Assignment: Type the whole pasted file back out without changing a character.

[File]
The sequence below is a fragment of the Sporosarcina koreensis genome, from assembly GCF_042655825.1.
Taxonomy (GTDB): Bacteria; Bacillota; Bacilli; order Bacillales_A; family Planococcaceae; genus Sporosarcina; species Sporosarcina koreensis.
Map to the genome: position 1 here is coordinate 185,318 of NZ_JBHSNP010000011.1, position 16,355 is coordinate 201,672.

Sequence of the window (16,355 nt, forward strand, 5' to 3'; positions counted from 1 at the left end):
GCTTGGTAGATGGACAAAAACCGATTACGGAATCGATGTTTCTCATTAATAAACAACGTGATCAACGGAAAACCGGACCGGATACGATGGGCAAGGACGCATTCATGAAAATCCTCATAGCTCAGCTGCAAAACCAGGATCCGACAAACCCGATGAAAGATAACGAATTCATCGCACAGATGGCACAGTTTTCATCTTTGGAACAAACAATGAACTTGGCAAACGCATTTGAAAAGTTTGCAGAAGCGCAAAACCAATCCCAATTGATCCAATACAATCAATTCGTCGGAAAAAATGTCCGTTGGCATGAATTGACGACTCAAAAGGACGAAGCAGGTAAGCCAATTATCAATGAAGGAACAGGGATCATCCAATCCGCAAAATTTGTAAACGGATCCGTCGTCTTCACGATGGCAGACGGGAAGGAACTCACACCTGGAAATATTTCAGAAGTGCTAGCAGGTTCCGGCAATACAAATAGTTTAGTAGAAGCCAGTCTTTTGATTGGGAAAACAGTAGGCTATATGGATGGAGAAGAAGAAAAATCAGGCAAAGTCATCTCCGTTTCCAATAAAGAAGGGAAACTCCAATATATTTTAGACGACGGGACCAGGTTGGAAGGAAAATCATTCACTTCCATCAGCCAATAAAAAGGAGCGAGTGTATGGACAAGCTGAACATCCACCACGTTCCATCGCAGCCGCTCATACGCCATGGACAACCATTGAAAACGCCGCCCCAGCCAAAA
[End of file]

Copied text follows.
The sequence below is a fragment of the Sporosarcina koreensis genome, from assembly GCF_042655825.1.
Taxonomy (GTDB): Bacteria; Bacillota; Bacilli; order Bacillales_A; family Planococcaceae; genus Sporosarcina; species Sporosarcina koreensis.
Map to the genome: position 1 here is coordinate 185,318 of NZ_JBHSNP010000011.1, position 16,355 is coordinate 201,672.

Sequence of the window (16,355 nt, forward strand, 5' to 3'; positions counted from 1 at the left end):
GCTTGGTAGATGGACAAAAACCGATTACGGAATCGATGTTTCTCATTAATAAACAACGTGATCAACGGAAAACCGGACCGGATACGATGGGCAAGGACGCATTCATGAAAATCCTCATAGCTCAGCTGCAAAACCAGGATCCGACAAACCCGATGAAAGATAACGAATTCATCGCACAGATGGCACAGTTTTCATCTTTGGAACAAACAATGAACTTGGCAAACGCATTTGAAAAGTTTGCAGAAGCGCAAAACCAATCCCAATTGATCCAATACAATCAATTCGTCGGAAAAAATGTCCGTTGGCATGAATTGACGACTCAAAAGGACGAAGCAGGTAAGCCAATTATCAATGAAGGAACAGGGATCATCCAATCCGCAAAATTTGTAAACGGATCCGTCGTCTTCACGATGGCAGACGGGAAGGAACTCACACCTGGAAATATTTCAGAAGTGCTAGCAGGTTCCGGCAATACAAATAGTTTAGTAGAAGCCAGTCTTTTGATTGGGAAAACAGTAGGCTATATGGATGGAGAAGAAGAAAAATCAGGCAAAGTCATCTCCGTTTCCAATAAAGAAGGGAAACTCCAATATATTTTAGACGACGGGACCAGGTTGGAAGGAAAATCATTCACTTCCATCAGCCAATAAAAAGGAGCGAGTGTATGGACAAGCTGAACATCCACCACGTTCCATCGCAGCCGCTCATACGCCATGGACAACCATTGAAAACGCCGCCCCAGCCAAAA